The matter, however, does not end with the police. The arbitrariness, the unending delays, the decline in integrity, the moral ambivalence, and the apparent and overwhelming failure to deliver justice on the part of the Indian judicial system is an equal, if not greater, scandal. The legitimacy of the state rests on the manifest and efficient delivery of what is widely recognized as justice – and the Courts, today, command less public respect (which is not the same thing as obedience or compliance) than they ever did before. Once again, the problem is at least partially one of resources. Sessions judges are simply overloaded with work, and even in the best of circumstances it would be unreasonable to expect a high quality of justice under such pressure. In addition, one has to see the antics of lawyers and advocates, in order to believe and understand the reality of judicial processes in this country. But this is compounded infinitely by the attitude of confrontation that the Courts have adopted with all other – and particularly the Executive – branches of governance. The police has been the worst victim of judicial excess, and this has most visibly been the case in Punjab after the defeat of terrorism in that State where the entire police force was brought under hostile investigation by a central investigative agency under the unprecedented direction of the Courts. When an impartial history of post-terrorism Punjab is written, and the treatment of police officers and personnel is fully revealed, men will marvel at the fact that policemen are still willing to wear a uniform and risk their lives in this country, and at the sheer extent of collusion between certain sections of the judiciary, the political leadership, central investigative agencies, and the so-called human rights organizations that mushroomed after the terrorist cause was defeated. This will certainly be an abiding stain on the record of civilized governance in India.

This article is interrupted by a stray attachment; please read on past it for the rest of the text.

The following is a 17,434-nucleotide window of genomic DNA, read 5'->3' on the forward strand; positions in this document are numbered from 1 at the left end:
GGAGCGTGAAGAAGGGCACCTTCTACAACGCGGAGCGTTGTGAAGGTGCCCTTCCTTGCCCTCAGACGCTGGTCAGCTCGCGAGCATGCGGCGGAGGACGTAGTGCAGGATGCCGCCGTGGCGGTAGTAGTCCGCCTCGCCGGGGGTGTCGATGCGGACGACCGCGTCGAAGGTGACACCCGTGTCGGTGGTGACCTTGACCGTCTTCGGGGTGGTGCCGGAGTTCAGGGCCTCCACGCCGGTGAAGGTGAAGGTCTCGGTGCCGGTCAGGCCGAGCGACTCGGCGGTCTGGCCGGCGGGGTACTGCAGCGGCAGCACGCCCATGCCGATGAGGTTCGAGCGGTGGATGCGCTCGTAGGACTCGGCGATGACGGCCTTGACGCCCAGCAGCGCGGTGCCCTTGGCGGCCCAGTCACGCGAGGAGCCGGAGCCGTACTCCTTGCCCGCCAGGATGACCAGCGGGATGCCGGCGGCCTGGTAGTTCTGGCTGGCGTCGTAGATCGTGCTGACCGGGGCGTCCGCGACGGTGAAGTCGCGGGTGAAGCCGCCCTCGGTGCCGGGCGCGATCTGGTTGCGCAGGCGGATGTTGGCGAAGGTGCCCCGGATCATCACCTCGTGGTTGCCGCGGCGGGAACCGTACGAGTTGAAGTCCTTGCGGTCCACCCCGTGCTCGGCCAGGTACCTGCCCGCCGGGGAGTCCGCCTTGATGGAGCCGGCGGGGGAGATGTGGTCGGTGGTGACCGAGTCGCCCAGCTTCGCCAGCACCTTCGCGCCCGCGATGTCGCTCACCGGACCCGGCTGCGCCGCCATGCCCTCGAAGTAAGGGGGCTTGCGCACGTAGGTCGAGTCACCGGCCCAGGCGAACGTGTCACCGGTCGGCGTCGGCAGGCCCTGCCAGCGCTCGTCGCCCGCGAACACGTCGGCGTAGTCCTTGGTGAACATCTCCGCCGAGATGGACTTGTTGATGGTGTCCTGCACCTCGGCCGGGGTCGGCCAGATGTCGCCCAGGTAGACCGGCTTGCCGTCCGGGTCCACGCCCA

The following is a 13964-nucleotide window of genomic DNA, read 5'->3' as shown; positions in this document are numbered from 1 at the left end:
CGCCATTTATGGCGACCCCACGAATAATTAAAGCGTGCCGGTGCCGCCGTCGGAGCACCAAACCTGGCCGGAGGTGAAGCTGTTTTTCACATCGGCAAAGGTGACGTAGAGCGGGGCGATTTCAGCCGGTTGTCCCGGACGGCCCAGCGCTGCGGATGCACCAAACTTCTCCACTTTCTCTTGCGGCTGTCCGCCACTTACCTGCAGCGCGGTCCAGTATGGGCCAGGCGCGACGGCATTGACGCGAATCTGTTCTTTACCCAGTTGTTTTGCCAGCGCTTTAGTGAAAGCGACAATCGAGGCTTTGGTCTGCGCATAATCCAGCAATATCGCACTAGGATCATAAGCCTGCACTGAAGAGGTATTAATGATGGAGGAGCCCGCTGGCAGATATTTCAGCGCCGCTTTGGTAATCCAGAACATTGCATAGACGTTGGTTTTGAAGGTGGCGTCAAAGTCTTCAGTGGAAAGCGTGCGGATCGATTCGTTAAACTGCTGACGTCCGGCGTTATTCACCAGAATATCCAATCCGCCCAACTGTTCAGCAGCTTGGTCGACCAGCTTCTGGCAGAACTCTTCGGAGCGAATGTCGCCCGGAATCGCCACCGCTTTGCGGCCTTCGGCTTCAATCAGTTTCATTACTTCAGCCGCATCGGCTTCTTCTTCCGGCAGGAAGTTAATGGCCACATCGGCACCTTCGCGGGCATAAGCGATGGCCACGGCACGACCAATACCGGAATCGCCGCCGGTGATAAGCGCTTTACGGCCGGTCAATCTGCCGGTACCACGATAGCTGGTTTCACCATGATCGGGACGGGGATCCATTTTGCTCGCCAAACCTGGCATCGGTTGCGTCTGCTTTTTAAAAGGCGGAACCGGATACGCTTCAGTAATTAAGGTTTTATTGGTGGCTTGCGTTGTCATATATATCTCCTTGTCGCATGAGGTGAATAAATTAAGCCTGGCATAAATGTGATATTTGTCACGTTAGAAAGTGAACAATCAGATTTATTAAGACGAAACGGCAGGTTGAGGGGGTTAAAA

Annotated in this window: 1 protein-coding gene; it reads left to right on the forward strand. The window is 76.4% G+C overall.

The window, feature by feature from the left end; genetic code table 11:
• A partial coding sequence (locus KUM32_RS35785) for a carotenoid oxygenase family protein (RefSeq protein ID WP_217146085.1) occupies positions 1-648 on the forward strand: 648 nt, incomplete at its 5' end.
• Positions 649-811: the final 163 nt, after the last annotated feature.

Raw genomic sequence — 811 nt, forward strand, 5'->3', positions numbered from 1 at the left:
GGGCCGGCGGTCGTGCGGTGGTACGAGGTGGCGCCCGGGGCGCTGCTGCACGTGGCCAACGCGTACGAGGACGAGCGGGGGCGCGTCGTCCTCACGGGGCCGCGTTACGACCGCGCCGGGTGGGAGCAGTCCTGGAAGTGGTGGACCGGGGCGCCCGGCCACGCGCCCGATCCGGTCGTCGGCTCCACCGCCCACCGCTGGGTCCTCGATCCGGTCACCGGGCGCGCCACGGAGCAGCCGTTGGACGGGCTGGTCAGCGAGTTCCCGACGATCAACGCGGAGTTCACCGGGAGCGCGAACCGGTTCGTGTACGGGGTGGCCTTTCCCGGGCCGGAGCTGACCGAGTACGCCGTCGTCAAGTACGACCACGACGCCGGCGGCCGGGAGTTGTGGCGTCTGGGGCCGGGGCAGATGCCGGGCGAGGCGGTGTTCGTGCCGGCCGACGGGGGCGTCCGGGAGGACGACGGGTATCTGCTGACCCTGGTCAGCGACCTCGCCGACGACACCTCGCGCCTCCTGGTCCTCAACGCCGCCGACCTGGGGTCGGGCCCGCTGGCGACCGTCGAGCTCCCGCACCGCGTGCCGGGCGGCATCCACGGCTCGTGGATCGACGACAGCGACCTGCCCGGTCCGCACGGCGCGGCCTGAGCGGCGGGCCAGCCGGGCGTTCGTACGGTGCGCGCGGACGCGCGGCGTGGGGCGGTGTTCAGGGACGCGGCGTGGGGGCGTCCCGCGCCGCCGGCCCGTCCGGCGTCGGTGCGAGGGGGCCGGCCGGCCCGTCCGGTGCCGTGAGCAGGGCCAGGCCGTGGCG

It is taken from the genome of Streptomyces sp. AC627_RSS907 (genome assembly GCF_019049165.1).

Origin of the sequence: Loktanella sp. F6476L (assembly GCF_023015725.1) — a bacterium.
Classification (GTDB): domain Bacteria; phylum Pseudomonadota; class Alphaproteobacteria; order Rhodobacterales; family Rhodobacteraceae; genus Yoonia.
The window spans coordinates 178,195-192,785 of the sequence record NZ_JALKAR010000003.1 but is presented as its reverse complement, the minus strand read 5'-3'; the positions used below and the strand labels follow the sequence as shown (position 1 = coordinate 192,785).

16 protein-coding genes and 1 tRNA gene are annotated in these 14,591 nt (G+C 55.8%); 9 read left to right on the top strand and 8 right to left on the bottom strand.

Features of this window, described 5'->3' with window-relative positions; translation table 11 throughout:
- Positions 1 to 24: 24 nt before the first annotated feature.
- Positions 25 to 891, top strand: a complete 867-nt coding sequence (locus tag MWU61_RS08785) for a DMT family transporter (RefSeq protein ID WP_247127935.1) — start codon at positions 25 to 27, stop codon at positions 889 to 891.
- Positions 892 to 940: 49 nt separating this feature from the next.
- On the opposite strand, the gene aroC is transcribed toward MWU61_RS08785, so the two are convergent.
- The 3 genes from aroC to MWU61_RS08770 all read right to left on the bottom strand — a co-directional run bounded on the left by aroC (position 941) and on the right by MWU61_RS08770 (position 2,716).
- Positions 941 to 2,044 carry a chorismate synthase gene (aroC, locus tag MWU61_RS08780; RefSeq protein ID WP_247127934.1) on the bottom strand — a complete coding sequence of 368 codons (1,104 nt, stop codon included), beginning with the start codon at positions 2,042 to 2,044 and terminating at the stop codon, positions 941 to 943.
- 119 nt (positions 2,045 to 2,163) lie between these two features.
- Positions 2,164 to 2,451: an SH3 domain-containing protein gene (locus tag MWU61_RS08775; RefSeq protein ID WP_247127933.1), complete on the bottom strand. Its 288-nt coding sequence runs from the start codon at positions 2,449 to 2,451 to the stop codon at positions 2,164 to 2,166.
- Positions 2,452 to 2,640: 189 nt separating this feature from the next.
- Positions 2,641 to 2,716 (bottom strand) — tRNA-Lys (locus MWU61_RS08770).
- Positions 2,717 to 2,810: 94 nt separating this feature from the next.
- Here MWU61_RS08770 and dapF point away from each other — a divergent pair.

But the record in Punjab is only the most visible symptom of what is happening everywhere in the country. When a policeman uses force in the heat and turbulence of a riot, or the chaos of a violent encounter or gunfight with terrorists or armed criminal, he is often arbitrarily branded a criminal and brought under an unsympathetic and intimidating process of scrutiny that contravenes the norms of evidence and justice that are intended to be universal. And yet, the same justice system is incomprehensibly magnanimous – indeed protective and indulgent – in its dealings with criminals and terrorists who target innocent civilians with acts of unimaginable brutality.

Such discriminatory ‘justice’ does not augur well for the rule of law and the authority of the state. Worse still is the continuous and unprecedented barrage of judicial interventions in the business of the Executive branch. It may be recalled that there has been a great deal of recent interference from the Courts in matters relating to VIP security – as also in other aspects of policing – and successive weak-kneed governments have succumbed on many aspects to the temper tantrums of various sections of the judiciary. It is imperative that decisions relating to policing and security be taken on purely professional grounds, and it is the decisions of the executive authorities on the ground that are to be respected, not the theoretical pronouncements of a judiciary alienated from the harsher realities of life and criminality.

It is entirely unfortunate that, despite the levels of fear that prevail in society today, public security has yet to become an electoral issue. It is only when politicians find their careers at risk that the hurtling criminalization of politics and of society at large will begin to be contained. There are, of course, two other possible scenarios under which such an outcome may be secured. The first is, if the leadership of a political party in one of the States or at the Center realizes that it can win the undying gratitude of the common man, and reap the most amazing electoral benefits, by breaking the collusive oppression of the criminal elements that have come to dominate society in India, and successfully translates this realization into its policies and political programmes. The second, less fortunate but, in the absence of any positive action by those who control the reins of government in the country, inevitable scenario, is one in which a significant number of political leaders themselves fall victim to the collapse of the internal security system. Where concern for the national interest is absent, concerns for personal survival might just prevail.

(Published in The Pioneer, July 28, 2001)